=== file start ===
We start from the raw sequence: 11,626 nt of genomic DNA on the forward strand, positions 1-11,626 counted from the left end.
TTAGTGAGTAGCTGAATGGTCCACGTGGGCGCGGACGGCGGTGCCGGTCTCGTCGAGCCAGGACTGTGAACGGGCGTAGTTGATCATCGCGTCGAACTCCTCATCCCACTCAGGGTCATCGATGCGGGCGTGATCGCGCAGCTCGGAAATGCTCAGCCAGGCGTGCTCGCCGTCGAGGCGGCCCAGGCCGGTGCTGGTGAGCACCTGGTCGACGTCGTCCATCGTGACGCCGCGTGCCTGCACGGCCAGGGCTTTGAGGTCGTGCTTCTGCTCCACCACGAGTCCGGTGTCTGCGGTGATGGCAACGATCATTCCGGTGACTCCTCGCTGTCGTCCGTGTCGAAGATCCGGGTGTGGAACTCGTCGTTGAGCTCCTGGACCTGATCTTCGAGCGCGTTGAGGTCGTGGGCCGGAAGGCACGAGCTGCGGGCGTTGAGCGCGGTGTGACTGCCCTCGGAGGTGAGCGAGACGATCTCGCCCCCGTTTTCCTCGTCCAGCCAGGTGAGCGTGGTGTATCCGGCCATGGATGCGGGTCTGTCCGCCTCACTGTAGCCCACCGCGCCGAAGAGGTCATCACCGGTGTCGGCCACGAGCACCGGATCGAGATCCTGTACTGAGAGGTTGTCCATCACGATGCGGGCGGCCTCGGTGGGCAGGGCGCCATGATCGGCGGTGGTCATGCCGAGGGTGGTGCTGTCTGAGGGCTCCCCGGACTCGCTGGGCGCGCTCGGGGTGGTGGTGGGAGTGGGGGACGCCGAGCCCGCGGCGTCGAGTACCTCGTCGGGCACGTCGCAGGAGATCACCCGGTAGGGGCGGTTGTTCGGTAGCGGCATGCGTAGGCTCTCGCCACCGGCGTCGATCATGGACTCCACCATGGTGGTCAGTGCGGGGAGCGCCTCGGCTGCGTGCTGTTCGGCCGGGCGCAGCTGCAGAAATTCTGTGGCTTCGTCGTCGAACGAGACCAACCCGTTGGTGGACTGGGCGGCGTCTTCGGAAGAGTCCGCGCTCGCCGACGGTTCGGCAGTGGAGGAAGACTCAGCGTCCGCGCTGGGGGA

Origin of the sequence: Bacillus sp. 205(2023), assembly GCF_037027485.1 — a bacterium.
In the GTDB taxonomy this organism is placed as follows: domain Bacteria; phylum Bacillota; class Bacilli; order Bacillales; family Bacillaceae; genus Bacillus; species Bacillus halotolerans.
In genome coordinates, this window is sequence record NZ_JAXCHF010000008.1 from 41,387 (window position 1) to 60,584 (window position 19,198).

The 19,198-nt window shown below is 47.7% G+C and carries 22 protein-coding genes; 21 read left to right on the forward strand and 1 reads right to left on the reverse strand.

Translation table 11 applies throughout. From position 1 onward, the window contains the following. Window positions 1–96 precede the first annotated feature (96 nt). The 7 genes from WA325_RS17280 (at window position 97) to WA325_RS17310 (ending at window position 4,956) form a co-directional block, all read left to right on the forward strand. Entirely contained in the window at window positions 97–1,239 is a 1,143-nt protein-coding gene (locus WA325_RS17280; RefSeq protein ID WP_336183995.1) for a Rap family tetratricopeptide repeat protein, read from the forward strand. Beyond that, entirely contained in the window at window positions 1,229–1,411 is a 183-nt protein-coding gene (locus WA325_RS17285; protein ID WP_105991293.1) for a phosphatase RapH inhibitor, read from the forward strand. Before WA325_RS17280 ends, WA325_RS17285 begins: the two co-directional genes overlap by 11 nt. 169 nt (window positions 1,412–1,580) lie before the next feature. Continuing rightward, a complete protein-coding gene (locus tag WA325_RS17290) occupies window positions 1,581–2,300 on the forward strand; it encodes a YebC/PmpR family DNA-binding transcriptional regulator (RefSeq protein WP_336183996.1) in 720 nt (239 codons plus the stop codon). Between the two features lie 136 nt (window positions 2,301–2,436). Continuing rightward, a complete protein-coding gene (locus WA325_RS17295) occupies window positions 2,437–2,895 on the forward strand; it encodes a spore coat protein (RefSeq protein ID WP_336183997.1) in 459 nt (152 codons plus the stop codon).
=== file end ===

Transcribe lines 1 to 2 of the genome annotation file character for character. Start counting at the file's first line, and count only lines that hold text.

We start from the raw sequence: 11,626 nt of genomic DNA on the forward strand, positions 1-11,626 counted from the left end.
TTAGTGAGTAGCTGAATGGTCCACGTGGGCGCGGACGGCGGTGCCGGTCTCGTCGAGCCAGGACTGTGAACGGGCGTAGTTGATCATCGCGTCGAACTCCTCATCCCACTCAGGGTCATCGATGCGGGCGTGATCGCGCAGCTCGGAAATGCTCAGCCAGGCGTGCTCGCCGTCGAGGCGGCCCAGGCCGGTGCTGGTGAGCACCTGGTCGACGTCGTCCATCGTGACGCCGCGTGCCTGCACGGCCAGGGCTTTGAGGTCGTGCTTCTGCTCCACCACGAGTCCGGTGTCTGCGGTGATGGCAACGATCATTCCGGTGACTCCTCGCTGTCGTCCGTGTCGAAGATCCGGGTGTGGAACTCGTCGTTGAGCTCCTGGACCTGATCTTCGAGCGCGTTGAGGTCGTGGGCCGGAAGGCACGAGCTGCGGGCGTTGAGCGCGGTGTGACTGCCCTCGGAGGTGAGCGAGACGATCTCGCCCCCGTTTTCCTCGTCCAGCCAGGTGAGCGTGGTGTATCCGGCCATGGATGCGGGTCTGTCCGCCTCACTGTAGCCCACCGCGCCGAAGAGGTCATCACCGGTGTCGGCCACGAGCACCGGATCGAGATCCTGTACTGAGAGGTTGTCCATCACGATGCGGGCGGCCTCGGTGGGCAGGGCGCCATGATCGGCGGTGGTCATGCCGAGGGTGGTGCTGTCTGAGGGCTCCCCGGACTCGCTGGGCGCGCTCGGGGTGGTGGTGGGAGTGGGGGACGCCGAGCCCGCGGCGTCGAGTACCTCGTCGGGCACGTCGCAGGAGATCACCCGGTAGGGGCGGTTGTTCGGTAGCGGCATGCGTAGGCTCTCGCCACCGGCGTCGATCATGGACTCCACCATGGTGGTCAGTGCGGGGAGCGCCTCGGCTGCGTGCTGTTCGGCCGGGCGCAGCTGCAGAAATTCTGTGGCTTCGTCGTCGAACGAGACCAACCCGTTGGTGGACTGGGCGGCGTCTTCGGAAGAGTCCGCGCTCGCCGACGGTTCGGCAGTGGAGGAAGACTCAGCGTCCGCGCTGGGGGA